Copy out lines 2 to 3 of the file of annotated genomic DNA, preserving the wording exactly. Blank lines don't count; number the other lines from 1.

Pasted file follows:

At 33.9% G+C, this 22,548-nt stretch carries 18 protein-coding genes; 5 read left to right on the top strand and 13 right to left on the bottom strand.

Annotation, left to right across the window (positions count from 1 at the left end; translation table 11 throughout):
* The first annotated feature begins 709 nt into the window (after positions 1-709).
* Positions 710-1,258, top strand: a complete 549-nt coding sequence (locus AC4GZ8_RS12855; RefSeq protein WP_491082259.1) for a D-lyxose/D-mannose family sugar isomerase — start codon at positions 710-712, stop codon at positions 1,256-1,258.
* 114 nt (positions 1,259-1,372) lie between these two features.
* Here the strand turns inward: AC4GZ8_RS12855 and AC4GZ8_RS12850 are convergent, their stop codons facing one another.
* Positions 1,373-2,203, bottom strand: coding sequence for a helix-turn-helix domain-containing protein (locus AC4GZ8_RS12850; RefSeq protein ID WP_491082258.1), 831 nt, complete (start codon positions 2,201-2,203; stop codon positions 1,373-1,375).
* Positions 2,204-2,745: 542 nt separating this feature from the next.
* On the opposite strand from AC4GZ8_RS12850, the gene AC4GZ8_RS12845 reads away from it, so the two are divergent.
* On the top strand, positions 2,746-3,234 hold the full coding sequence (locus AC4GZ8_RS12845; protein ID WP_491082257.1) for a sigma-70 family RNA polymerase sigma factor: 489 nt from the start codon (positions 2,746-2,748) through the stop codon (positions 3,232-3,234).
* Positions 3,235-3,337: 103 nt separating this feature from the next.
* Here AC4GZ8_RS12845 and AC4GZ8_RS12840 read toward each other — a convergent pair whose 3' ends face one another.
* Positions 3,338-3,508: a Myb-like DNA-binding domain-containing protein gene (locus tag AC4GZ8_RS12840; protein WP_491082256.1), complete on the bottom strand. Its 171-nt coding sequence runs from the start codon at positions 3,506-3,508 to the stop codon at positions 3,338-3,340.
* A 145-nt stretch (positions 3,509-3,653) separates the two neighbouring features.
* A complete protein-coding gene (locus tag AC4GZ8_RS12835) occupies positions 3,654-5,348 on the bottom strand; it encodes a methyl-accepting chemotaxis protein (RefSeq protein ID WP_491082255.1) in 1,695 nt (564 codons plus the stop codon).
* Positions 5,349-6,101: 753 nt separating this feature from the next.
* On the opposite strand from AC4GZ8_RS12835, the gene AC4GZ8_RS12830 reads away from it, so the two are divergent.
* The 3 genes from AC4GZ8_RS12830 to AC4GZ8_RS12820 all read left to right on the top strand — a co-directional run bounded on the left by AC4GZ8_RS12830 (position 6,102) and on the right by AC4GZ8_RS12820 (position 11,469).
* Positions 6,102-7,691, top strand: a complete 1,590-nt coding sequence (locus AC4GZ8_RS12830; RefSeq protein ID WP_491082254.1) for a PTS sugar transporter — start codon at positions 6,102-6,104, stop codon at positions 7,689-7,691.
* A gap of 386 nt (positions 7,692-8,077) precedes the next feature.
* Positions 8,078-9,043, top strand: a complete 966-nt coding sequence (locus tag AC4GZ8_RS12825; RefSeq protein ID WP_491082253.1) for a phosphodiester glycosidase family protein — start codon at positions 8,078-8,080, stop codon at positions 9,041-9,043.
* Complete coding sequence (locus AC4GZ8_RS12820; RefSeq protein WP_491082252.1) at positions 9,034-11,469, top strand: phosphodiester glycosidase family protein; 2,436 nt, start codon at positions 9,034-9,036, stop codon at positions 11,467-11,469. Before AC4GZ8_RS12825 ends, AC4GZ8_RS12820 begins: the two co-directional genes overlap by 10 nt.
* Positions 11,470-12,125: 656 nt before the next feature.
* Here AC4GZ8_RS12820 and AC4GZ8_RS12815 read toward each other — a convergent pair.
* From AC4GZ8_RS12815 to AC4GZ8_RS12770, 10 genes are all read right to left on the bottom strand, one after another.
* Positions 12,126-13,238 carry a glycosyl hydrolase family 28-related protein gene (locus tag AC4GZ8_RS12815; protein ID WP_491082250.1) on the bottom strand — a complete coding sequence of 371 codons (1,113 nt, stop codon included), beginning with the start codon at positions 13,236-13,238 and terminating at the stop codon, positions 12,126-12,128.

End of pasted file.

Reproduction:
Annotation, left to right across the window (positions count from 1 at the left end; translation table 11 throughout):
* The first annotated feature begins 709 nt into the window (after positions 1-709).